These are all ways to help you protect yourself from immigration fraud and scams. And anything that doesn't smell right, doesn't feel right, don't do it. There's no way that you have to lie to obtain the goal that you want when it comes to immigration. You must ensure you're telling the truth at all times, whether it's to the border officials and whether it's to how you submit the application and the material you provide.
So I really, really urge you to think about this month of March, which is Immigration Fraud Prevention Month, and focus, if you are looking for a professional, do your due diligence. If a lawyer or an immigration consultant or an agent tells you this is absolutely 100% guaranteed to be successful, I would be cautious. No matter how successful we are at Ackah Law, we never say anything is 100%. Probably our highest is 90%, 95%. We never ever, ever tell you it's guaranteed because there are always risks and there are always possibilities that things may go wrong, and the discretion of the officer reviewing may not go in your favour. So you need to know that nobody's 100% and nobody can guarantee you success. And if you are working with somebody who is asking you to lie, asking you to fudge, asking you to do something that you know is wrong, then you need to back away because at the end of the day, you will be the one that suffers the consequences and you may be kept apart from your family or from your immigration goals for five years or more because of an innocent mistake.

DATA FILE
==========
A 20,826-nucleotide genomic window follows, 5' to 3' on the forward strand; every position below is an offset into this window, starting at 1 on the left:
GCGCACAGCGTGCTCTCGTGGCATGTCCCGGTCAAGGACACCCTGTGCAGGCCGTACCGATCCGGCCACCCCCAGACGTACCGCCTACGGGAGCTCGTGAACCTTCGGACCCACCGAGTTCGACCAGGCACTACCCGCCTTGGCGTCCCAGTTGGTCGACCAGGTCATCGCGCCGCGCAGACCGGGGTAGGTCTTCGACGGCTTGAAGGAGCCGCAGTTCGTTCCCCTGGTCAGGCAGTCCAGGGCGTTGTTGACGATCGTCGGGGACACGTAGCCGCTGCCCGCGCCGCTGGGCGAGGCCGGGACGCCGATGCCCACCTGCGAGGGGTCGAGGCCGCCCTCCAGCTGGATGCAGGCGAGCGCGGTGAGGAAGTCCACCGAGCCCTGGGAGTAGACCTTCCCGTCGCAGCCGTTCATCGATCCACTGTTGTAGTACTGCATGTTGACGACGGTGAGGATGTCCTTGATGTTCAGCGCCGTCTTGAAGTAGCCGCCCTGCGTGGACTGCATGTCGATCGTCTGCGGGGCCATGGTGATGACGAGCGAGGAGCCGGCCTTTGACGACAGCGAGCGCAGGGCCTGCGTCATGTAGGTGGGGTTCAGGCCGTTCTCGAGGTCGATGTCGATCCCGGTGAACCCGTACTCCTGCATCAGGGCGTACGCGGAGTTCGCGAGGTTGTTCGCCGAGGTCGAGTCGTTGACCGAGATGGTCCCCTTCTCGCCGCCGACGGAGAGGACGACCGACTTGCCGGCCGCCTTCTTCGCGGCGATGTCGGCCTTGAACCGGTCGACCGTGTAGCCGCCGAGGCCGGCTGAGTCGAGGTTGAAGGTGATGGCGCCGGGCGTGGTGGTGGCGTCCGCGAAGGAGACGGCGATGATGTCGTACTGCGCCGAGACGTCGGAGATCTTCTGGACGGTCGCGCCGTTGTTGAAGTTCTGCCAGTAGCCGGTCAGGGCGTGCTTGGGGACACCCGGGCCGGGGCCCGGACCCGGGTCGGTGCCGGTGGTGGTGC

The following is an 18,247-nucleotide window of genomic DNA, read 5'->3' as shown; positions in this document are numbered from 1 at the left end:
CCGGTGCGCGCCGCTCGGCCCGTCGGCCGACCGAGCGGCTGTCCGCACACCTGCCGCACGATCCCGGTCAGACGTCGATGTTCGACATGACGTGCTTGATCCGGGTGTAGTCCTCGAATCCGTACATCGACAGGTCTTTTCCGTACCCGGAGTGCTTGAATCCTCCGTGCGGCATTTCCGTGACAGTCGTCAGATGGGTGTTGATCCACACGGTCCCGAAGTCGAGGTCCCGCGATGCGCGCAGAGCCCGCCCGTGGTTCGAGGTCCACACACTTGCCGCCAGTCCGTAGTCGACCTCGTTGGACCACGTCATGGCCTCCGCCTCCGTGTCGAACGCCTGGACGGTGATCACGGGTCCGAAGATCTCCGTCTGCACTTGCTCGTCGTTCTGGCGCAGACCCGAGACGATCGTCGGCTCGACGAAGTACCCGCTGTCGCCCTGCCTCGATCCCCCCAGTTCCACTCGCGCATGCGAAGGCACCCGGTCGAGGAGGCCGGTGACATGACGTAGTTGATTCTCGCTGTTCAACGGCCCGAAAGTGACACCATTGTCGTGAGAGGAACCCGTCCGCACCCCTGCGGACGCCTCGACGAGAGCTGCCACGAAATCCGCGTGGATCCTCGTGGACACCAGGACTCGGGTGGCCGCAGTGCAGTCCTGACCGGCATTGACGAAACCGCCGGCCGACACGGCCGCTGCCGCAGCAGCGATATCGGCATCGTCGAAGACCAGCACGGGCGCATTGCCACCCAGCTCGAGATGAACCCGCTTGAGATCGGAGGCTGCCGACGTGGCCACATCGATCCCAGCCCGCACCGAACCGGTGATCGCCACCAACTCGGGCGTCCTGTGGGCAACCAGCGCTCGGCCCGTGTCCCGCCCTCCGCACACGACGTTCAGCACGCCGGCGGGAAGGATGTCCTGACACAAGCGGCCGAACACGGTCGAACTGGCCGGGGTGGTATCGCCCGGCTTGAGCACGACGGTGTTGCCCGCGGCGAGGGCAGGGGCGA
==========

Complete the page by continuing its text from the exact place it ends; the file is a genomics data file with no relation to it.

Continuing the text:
We worked with one of our cases back in the day. She came to us through a contact and we did the file for free. This was one of our pro bono files because she had been scammed by an immigration consultant who took all her money, submitted an application, and unfortunately this woman wasn't very articulate and she wasn't able to read very well, and the person submitted information that was incorrect and she couldn't actually check it to make sure. And as a result, she was found to be fraudulently submitting information and then she was apart from her husband, because it was a spousal sponsorship, for five years. It was just so sad. And we were able to do the application correctly for her after the five years ban had expired and now he's here, he's now a citizen and is one of the files that I'm really proud of. But it's the fact that dealing with somebody unscrupulous impacted her and her family for five years until we were able to assist.
So please, please, please do your due diligence. If you have any questions, you can always go and check out the Law Society. You can always go check out immigration regulatory bodies and be confident that you're working with somebody that you have vetted.
I hope you have a wonderful month and I look forward to speaking with you again on the next LinkedIn Live from Ackah Business Im